Copyright ©2007 NPR. For personal, noncommercial use only. See Terms of Use. For other uses, prior permission required.

RENEE MONTAGNE, host:

And fuel efficiency is the topic of our Monday focus on technology. Toyota has sold one million Prius hybrids worldwide, making it the most popular hybrid vehicle on the market. But even though Prius sales are strong in the U.S., sales of many other hybrids are not. A recent survey suggests the number of people interested in buying a hybrid has actually dropped in the past year.

From Seattle, NPR's Wendy Kaufman has more.

WENDY KAUFMAN: One hundred eighty thousand hybrid cars and SUVs were sold in the U.S. in the first six months of the year. That's about three percent of total sales.

Robert and Inga Froying(ph), both retired schoolteachers, were among the buyers. Like so many others, they chose the Toyota Prius.

Mr. ROBERT FROYING (Retired Schoolteacher): When we were first married and didn't have a pot, we did have a pastel blue Beetle. And there was a certain coziness about it. And this car has something of that quality.

Mr. INGA FROYING (Retired Schoolteacher): This brings it back. This brings it back - for our old age.

(Soundbite of laughter)

KAUFMAN: But it's more than the romance. Chatting in the service bay of a suburban Seattle dealer, the Froyings talk about the technology, environmental benefits, and of course the fuel efficiency.

The four-cylinder, five-passenger car consistently gets more than 50 miles to the gallon in combined city and highway driving. But while the Prius has become mainstream - indeed it was the sixth best-selling car in the month of May - many of the other hybrids on the market have fallen short.

Mr. RUSTY HEFFNER (Market Analysis Director, Hybridcars.com): Some of the companies kind of put a toe in the water.

KAUFMAN: Rusty Heffner is director of market analysis at hybridcars.com.

Mr. HEFFNER: The Saturn or a hybrid is a really good example the car has gotten lots of media attention, at least the conventional version of the car; it won car of the year. And the hybrid version, I haven't seen any ads for it. It doesn't really seem to have been marketed very heavily. The dealers don't seem to really be pushing it. And as a result, not that many units are going out the door.

KAUFMAN: Other factors may be at work too. Buyers may lack confidence in an automaker's hybrid technology, or fear that the company won't support hybrids over the long term. Or in some cases it's simply that the fuel economy isn't all that great. And while overall hybrid sales are up substantially over last year, a recent survey by J.D. Power suggested that the number of people interested in hybrids actually dropped, from 57 to 50 percent.

Consumers understand that the fuel economy they are likely to get will be less than what's on the window sticker, and as Michael Omatoso of J.D. Power points out, the price premium for hybrids is often thousands of dollars.

Mr. MICHAEL OMATOSO (Powertrain Forecasting Director, J.D. Power): So if you do the math, you'll see that it's not necessarily a good deal.

KAUFMAN: At the same time, some gas-only models have become very fuel-efficient, and as more clean diesels enter the U.S. market, consumers are showing an increased interest in those.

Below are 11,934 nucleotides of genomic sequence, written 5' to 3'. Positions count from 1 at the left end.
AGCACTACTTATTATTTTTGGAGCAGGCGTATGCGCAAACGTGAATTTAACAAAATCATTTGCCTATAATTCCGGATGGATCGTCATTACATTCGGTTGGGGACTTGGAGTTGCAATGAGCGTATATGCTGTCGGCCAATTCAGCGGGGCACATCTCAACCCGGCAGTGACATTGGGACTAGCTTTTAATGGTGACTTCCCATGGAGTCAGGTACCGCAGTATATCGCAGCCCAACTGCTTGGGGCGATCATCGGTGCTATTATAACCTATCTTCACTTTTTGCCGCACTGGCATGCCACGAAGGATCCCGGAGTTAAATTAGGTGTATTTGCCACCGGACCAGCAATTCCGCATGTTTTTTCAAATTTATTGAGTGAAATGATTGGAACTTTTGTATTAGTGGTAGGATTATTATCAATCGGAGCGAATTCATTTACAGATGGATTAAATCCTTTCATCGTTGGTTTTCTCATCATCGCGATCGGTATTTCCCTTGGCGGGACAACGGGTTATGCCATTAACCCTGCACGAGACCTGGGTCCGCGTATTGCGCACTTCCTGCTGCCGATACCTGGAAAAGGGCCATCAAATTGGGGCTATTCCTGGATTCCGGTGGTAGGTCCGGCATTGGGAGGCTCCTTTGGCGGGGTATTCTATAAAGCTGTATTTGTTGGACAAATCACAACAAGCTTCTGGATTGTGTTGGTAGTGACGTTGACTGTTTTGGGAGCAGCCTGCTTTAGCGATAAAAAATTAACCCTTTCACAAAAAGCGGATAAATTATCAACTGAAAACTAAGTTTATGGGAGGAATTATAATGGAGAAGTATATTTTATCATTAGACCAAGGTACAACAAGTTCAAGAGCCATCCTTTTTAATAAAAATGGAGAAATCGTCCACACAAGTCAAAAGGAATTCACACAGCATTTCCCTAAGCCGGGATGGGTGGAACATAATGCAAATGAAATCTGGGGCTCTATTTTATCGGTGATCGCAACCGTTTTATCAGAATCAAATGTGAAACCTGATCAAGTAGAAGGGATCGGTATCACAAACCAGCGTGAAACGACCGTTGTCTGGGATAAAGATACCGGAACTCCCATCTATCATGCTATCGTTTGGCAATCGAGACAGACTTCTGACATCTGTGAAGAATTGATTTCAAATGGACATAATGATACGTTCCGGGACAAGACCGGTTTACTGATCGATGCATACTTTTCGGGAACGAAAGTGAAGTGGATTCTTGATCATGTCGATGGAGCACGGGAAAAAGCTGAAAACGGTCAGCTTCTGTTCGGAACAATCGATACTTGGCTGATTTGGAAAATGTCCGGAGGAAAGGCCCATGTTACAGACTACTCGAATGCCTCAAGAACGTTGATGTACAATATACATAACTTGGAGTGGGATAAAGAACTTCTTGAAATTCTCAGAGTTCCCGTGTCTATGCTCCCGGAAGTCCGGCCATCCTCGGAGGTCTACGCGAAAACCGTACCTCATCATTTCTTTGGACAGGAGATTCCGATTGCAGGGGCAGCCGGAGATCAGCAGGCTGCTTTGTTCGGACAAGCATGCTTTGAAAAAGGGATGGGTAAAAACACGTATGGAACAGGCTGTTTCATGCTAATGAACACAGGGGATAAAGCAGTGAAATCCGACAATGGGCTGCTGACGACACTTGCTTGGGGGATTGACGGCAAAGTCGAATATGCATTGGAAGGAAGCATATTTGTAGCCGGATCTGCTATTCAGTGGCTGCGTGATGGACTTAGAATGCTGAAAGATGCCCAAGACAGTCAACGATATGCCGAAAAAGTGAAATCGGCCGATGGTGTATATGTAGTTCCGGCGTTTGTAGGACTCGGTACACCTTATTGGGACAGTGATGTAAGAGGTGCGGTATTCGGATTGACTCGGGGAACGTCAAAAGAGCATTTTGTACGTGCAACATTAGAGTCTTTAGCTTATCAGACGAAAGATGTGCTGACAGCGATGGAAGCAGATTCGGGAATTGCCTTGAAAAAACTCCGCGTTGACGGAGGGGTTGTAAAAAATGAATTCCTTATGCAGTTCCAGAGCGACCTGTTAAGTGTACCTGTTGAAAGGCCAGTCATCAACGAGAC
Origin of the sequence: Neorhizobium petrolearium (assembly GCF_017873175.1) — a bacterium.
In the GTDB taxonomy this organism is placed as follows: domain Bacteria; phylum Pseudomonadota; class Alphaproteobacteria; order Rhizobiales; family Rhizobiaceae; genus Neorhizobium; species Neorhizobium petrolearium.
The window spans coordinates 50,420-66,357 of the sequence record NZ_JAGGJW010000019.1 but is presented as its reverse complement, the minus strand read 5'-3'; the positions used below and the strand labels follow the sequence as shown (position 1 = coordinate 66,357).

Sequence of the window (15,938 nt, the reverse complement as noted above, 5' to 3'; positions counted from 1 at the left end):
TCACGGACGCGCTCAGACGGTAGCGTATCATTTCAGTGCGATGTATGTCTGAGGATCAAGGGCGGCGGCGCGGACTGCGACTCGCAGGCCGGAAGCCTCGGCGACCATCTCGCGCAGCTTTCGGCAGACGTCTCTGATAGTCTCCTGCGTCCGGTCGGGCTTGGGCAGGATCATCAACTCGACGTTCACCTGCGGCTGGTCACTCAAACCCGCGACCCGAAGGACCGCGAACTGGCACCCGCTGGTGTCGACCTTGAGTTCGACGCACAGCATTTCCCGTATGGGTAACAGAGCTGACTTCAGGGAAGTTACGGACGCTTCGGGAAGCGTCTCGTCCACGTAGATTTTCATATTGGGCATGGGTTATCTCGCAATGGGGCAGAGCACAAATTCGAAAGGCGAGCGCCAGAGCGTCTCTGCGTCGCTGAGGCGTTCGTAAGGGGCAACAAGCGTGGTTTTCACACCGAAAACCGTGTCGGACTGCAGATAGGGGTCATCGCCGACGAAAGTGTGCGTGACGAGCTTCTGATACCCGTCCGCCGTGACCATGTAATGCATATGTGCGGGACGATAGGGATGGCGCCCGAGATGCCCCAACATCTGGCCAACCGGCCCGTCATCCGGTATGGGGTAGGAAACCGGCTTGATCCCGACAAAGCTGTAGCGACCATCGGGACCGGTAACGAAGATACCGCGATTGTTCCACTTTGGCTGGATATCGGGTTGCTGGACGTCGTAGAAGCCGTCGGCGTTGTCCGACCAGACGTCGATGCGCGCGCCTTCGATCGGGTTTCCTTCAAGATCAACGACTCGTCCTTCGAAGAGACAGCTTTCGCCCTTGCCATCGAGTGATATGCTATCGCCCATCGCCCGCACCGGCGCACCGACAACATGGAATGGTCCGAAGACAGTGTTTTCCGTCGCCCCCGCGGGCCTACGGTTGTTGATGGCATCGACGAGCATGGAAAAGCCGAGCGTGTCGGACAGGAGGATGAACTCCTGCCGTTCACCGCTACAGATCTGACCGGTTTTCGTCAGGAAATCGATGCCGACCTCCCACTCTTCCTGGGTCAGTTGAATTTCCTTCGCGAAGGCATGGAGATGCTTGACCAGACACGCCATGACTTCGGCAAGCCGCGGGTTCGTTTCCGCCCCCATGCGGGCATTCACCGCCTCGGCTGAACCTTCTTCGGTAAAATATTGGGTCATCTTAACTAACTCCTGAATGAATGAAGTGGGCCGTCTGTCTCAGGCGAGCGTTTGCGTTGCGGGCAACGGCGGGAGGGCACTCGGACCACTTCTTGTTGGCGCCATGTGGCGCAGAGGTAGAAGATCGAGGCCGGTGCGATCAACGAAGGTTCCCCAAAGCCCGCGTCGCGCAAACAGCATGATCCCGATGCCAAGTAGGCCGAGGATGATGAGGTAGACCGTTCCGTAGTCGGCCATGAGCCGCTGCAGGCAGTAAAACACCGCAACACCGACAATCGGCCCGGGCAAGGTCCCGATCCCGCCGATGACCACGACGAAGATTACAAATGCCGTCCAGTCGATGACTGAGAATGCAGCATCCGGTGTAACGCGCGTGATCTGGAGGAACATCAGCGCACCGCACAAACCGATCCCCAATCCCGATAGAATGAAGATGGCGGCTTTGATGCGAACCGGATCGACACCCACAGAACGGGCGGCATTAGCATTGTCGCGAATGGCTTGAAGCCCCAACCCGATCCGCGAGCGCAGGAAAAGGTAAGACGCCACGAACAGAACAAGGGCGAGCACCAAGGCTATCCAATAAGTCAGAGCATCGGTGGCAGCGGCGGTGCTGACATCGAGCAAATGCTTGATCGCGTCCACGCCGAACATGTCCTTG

Still, Prius sales continue to mount. Getting a boost from something a bit intangible - image. And what the car says about those who buy them.

Mr. GEORGE SULLOCK(ph) (Software Programmer): The first reason I bought my car is that 10 years from now I didn't want to be embarrassed. Because 10 years from now, if you don't have a hybrid, you're not going to be in.

KAUFMAN: Prius owner George Sullock is a software programmer.

Mr. SULLOCK: I kind of looked at Prius as a way of redefining cars. And I was looking for something that was on the edge.

KAUFMAN: He's not alone. According to another survey by J.D. Power, image was the number one reason for buying a Prius. Again, Michael Omatoso.

Mr. OMATOSO: A lot of people buy hybrids because of what it says about them as a car buyer, just like people buy sports cars to project a certain image. So with the hybrid buyer, a lot of it is, hey, look at me, I'm environmentally conscious.

KAUFMAN: The Prius, he continues, does that best, while many other hybrids, including the Honda Civic and Ford Escape look almost identical to their conventionally powered counterparts. The Prius was designed from the ground up, as a hybrid-only car.

But lest hybrid owners get too cocky about their individual contribution to a cleaner environment, consider this sobering observation. The U.S. Department of Energy says in the seven years that hybrids have been available here, the total amount of gasoline saved adds up to less than the amount that the U.S. imports every day.

Wendy Kaufman, NPR News.

Copyright © 2007 NPR. All rights reserved. No quotes from the materials contained herein may be used in any media without attribution to NPR. This transcript is provided for personal, noncommercial use only, pursuant to our Terms of Use. Any other use requires NPR's prior permission. Visit our permissions page for further information.

NPR transcripts are created on a rush deadline by a contractor for NPR, and accuracy and availability may vary. This text may not be in its final form and may be updated or revised in the future. Please be aware that the authoritative record of NPR's programming is the audio.

Comments

 

Please keep your community civil. All comments must follow the NPR.org Community rules and terms of use, and will be moderated prior to posting. NPR reserves the right to use the comments we receive, in whole or in part, and to use the commenter's name and location, in any medium. See also the Terms of Use, Privacy Policy and Community FAQ.

Support comes from: